What is it about?

Losing a child or a spouse is described as the worst of experiences. However, it is not known whether older adults bereaved of a child, spouse, or both child and spouse experience these losses as among the most important negative events in their lifetime. The aim of this study was to investigate whether the 1,437 older adults bereaved of a child, spouse, or both included in the southern part of the Swedish National Study of Aging and Care mentioned these losses when asked about their three most important negative life events. Gender differences in their choices of important negative life events were also explored.

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Why is it important?

Even though death of child or spouse was describedas among the most important negative life events experienced in the vast majority of thechild-, spouse-or both child-and-spouse-bereaved older adults it is important to acknowledge thata substantial numberof themdid not name these losses at all. Undoubtedly, for most bereaved individuals, the loss of a loved one has profound effects on life. However, of those mentioning negative life events other than the death of a child or spouse, about 10 % described traumas that were not the loss of a loved one. Bereavement research has found that about 80% to 90% of bereaved individuals seem to recover and return to normal levels of well-being. That some do not recove rafter their loss might partly be due to their experiences of other traumatic events.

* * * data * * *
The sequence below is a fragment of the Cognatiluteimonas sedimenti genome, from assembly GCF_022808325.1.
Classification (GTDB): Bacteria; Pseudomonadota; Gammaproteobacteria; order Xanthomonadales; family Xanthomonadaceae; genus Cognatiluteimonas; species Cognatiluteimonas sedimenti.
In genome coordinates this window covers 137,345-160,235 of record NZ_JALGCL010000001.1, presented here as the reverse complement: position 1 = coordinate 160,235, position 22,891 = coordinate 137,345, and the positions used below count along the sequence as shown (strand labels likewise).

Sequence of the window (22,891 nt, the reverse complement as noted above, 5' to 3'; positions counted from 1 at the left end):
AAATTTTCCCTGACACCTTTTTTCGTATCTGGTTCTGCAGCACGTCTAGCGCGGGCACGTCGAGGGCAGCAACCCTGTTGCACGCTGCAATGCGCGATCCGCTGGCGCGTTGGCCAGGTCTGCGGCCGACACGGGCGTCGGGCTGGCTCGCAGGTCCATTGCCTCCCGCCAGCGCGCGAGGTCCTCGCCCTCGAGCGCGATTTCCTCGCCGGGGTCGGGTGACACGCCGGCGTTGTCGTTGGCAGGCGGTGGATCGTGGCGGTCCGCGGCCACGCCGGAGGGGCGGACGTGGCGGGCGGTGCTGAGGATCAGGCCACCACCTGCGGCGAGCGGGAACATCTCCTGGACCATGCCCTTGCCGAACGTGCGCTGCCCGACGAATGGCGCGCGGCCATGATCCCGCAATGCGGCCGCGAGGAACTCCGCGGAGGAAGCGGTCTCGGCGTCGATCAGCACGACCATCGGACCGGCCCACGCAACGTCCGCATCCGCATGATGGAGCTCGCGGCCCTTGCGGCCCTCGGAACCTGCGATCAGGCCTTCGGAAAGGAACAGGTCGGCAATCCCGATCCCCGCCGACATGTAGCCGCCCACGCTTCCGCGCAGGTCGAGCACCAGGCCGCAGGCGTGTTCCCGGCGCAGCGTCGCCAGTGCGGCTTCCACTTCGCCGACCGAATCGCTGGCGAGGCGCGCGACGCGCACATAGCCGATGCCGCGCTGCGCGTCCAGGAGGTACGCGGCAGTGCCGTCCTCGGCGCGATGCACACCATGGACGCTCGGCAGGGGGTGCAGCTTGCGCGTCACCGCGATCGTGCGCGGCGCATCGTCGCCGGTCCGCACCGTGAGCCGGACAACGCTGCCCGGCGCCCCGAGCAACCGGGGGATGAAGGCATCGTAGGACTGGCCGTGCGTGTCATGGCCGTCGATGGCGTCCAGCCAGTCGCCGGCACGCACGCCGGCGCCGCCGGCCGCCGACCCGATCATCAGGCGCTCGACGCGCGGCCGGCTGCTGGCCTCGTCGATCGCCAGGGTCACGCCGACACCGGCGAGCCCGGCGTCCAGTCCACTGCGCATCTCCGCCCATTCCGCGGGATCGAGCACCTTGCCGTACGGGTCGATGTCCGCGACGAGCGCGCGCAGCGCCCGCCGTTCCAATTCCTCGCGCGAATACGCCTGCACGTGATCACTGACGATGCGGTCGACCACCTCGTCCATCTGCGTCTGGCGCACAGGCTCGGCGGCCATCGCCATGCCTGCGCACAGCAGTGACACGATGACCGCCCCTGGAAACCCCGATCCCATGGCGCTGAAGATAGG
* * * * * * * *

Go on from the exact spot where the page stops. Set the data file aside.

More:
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This page is a summary of: Exploring the Most Important Negative Life Events in Older Adults Bereaved of Child, Spouse, or Both, OMEGA - Journal of Death and Dying, April 2016, SAGE Publications,
DOI: 10.1177/0030222816642453.
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